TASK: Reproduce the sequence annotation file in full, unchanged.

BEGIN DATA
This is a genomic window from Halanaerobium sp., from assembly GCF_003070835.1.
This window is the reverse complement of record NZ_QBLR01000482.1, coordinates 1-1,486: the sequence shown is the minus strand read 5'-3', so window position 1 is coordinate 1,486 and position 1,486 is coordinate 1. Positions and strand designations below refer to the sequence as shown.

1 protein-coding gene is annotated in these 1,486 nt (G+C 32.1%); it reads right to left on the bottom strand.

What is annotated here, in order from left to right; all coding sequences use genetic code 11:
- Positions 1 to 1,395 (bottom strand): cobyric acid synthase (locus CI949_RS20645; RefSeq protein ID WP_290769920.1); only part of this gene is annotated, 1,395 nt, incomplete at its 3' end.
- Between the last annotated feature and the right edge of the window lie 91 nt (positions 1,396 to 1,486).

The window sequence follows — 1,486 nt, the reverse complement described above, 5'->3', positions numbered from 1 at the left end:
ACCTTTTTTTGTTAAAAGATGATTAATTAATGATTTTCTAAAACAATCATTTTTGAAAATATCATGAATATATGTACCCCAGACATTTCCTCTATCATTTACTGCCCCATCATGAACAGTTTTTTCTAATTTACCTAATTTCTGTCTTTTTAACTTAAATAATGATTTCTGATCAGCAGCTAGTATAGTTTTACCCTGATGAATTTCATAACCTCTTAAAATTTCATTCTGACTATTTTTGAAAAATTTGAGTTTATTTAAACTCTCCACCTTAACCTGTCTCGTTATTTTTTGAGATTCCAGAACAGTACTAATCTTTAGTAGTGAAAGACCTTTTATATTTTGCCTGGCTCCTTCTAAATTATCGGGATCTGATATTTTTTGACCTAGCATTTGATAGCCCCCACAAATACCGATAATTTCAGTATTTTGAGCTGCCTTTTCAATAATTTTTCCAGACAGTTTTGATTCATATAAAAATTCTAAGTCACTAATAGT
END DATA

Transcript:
This is a genomic window from Halanaerobium sp., from assembly GCF_003070835.1.
This window is the reverse complement of record NZ_QBLR01000482.1, coordinates 1-1,486: the sequence shown is the minus strand read 5'-3', so window position 1 is coordinate 1,486 and position 1,486 is coordinate 1. Positions and strand designations below refer to the sequence as shown.

1 protein-coding gene is annotated in these 1,486 nt (G+C 32.1%); it reads right to left on the bottom strand.

What is annotated here, in order from left to right; all coding sequences use genetic code 11:
- Positions 1 to 1,395 (bottom strand): cobyric acid synthase (locus CI949_RS20645; RefSeq protein ID WP_290769920.1); only part of this gene is annotated, 1,395 nt, incomplete at its 3' end.
- Between the last annotated feature and the right edge of the window lie 91 nt (positions 1,396 to 1,486).

The window sequence follows — 1,486 nt, the reverse complement described above, 5'->3', positions numbered from 1 at the left end:
ACCTTTTTTTGTTAAAAGATGATTAATTAATGATTTTCTAAAACAATCATTTTTGAAAATATCATGAATATATGTACCCCAGACATTTCCTCTATCATTTACTGCCCCATCATGAACAGTTTTTTCTAATTTACCTAATTTCTGTCTTTTTAACTTAAATAATGATTTCTGATCAGCAGCTAGTATAGTTTTACCCTGATGAATTTCATAACCTCTTAAAATTTCATTCTGACTATTTTTGAAAAATTTGAGTTTATTTAAACTCTCCACCTTAACCTGTCTCGTTATTTTTTGAGATTCCAGAACAGTACTAATCTTTAGTAGTGAAAGACCTTTTATATTTTGCCTGGCTCCTTCTAAATTATCGGGATCTGATATTTTTTGACCTAGCATTTGATAGCCCCCACAAATACCGATAATTTCAGTATTTTGAGCTGCCTTTTCAATAATTTTTCCAGACAGTTTTGATTCATATAAAAATTCTAAGTCACTAATAGT